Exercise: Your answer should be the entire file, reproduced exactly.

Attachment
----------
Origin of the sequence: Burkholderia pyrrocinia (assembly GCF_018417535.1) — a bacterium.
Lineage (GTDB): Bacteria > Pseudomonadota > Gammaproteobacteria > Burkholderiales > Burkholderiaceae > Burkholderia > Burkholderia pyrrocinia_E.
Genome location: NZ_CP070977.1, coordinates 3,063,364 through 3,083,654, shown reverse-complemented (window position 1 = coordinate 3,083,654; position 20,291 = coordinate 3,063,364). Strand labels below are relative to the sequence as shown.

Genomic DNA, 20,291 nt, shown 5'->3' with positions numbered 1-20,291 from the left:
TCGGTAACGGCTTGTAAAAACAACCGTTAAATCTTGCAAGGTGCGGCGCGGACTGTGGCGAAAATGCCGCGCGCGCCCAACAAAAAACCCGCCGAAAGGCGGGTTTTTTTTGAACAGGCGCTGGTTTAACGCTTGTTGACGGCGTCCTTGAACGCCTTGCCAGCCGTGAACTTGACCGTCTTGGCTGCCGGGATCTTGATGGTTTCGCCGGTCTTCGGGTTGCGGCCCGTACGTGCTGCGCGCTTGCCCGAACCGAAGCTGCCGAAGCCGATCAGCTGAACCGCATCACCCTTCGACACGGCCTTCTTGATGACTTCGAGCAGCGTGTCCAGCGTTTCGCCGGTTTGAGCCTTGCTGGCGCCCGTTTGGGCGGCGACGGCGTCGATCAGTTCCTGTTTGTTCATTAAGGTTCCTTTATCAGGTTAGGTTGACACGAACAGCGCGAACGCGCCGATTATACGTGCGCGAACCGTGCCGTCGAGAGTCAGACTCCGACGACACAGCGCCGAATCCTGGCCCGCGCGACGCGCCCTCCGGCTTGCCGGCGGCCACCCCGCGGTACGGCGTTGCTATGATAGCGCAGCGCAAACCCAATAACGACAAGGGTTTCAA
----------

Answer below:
Origin of the sequence: Burkholderia pyrrocinia (assembly GCF_018417535.1) — a bacterium.
Lineage (GTDB): Bacteria > Pseudomonadota > Gammaproteobacteria > Burkholderiales > Burkholderiaceae > Burkholderia > Burkholderia pyrrocinia_E.
Genome location: NZ_CP070977.1, coordinates 3,063,364 through 3,083,654, shown reverse-complemented (window position 1 = coordinate 3,083,654; position 20,291 = coordinate 3,063,364). Strand labels below are relative to the sequence as shown.

Genomic DNA, 20,291 nt, shown 5'->3' with positions numbered 1-20,291 from the left:
TCGGTAACGGCTTGTAAAAACAACCGTTAAATCTTGCAAGGTGCGGCGCGGACTGTGGCGAAAATGCCGCGCGCGCCCAACAAAAAACCCGCCGAAAGGCGGGTTTTTTTTGAACAGGCGCTGGTTTAACGCTTGTTGACGGCGTCCTTGAACGCCTTGCCAGCCGTGAACTTGACCGTCTTGGCTGCCGGGATCTTGATGGTTTCGCCGGTCTTCGGGTTGCGGCCCGTACGTGCTGCGCGCTTGCCCGAACCGAAGCTGCCGAAGCCGATCAGCTGAACCGCATCACCCTTCGACACGGCCTTCTTGATGACTTCGAGCAGCGTGTCCAGCGTTTCGCCGGTTTGAGCCTTGCTGGCGCCCGTTTGGGCGGCGACGGCGTCGATCAGTTCCTGTTTGTTCATTAAGGTTCCTTTATCAGGTTAGGTTGACACGAACAGCGCGAACGCGCCGATTATACGTGCGCGAACCGTGCCGTCGAGAGTCAGACTCCGACGACACAGCGCCGAATCCTGGCCCGCGCGACGCGCCCTCCGGCTTGCCGGCGGCCACCCCGCGGTACGGCGTTGCTATGATAGCGCAGCGCAAACCCAATAACGACAAGGGTTTCAA